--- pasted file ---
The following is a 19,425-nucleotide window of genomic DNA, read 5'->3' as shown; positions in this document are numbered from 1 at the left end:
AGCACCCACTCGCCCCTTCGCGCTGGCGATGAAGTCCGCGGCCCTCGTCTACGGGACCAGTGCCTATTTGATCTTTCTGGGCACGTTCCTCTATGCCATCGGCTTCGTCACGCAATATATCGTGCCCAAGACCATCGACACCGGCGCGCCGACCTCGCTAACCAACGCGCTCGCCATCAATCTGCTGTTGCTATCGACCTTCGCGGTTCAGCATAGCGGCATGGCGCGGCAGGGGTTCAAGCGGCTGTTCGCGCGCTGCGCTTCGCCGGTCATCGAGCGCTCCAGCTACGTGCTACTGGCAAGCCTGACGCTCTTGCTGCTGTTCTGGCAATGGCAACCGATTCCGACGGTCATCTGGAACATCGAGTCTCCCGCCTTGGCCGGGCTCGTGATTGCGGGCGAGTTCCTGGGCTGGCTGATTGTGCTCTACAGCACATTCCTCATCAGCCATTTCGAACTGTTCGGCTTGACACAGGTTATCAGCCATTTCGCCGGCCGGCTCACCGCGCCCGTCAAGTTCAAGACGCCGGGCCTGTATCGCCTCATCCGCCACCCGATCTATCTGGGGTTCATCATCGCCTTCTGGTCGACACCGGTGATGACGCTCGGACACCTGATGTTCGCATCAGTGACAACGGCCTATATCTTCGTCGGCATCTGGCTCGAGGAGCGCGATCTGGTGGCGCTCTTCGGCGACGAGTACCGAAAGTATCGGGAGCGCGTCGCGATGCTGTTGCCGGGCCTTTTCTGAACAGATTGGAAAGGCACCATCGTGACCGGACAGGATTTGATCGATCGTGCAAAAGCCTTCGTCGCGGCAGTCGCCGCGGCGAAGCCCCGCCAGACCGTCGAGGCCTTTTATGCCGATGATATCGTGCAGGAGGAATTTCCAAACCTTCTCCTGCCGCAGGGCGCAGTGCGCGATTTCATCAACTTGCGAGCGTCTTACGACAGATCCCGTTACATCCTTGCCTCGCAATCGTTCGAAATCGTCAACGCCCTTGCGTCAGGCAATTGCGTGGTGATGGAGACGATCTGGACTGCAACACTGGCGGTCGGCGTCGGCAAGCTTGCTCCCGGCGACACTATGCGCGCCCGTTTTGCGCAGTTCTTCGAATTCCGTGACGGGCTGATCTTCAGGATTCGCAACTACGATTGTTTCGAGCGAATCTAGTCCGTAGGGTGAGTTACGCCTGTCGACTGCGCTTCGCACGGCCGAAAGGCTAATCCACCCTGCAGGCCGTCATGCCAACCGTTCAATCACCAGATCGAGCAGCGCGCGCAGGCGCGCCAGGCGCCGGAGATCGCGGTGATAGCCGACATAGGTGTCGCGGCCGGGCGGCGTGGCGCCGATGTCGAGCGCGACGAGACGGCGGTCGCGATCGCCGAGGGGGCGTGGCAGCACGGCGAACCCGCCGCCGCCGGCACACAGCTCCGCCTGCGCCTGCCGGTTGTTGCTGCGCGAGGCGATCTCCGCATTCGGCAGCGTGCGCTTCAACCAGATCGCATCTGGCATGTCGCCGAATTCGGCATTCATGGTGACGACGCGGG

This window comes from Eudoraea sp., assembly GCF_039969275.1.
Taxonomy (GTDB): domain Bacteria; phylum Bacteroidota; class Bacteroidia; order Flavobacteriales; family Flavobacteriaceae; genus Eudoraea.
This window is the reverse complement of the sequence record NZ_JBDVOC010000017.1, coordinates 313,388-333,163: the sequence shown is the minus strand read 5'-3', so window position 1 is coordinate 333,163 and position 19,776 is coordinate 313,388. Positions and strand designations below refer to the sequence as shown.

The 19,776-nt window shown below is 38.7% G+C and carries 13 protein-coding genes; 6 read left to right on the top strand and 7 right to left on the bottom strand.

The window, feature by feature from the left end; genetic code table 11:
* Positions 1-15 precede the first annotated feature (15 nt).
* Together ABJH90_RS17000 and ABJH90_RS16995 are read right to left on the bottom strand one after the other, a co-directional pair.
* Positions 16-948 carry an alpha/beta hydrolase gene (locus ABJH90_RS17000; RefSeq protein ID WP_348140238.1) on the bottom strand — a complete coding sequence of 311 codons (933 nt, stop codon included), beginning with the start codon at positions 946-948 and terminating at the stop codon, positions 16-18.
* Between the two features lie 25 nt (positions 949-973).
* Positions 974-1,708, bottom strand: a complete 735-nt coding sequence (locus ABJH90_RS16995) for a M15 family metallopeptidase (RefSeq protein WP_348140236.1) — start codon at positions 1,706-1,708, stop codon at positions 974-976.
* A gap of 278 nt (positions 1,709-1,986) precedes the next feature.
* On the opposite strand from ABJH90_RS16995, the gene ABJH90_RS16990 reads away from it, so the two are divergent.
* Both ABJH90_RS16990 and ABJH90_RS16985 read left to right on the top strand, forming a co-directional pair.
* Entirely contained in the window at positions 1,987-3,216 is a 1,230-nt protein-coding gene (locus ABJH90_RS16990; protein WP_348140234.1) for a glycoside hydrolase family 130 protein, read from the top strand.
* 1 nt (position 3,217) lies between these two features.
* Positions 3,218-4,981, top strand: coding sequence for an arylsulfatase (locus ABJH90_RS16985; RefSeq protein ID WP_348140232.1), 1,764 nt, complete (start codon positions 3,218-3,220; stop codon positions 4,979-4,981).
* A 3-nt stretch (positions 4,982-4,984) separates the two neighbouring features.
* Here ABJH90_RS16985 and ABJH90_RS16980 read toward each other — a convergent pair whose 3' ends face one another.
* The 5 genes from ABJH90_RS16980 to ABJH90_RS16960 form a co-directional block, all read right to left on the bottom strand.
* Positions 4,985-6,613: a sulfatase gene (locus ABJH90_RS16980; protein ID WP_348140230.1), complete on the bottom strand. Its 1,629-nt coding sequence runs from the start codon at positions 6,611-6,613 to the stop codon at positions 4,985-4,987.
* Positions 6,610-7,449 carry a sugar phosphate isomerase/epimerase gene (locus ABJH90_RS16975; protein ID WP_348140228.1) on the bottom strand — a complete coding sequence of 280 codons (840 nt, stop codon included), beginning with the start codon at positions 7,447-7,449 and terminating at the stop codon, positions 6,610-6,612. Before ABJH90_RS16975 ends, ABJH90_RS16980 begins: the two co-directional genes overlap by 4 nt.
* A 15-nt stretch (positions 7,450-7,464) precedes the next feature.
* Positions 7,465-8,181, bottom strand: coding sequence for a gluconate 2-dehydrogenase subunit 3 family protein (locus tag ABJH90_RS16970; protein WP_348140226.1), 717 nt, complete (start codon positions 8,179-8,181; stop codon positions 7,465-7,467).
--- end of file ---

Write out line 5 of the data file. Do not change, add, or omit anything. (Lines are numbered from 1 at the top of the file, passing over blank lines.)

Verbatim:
This window is the reverse complement of the sequence record NZ_JBDVOC010000017.1, coordinates 313,388-333,163: the sequence shown is the minus strand read 5'-3', so window position 1 is coordinate 333,163 and position 19,776 is coordinate 313,388. Positions and strand designations below refer to the sequence as shown.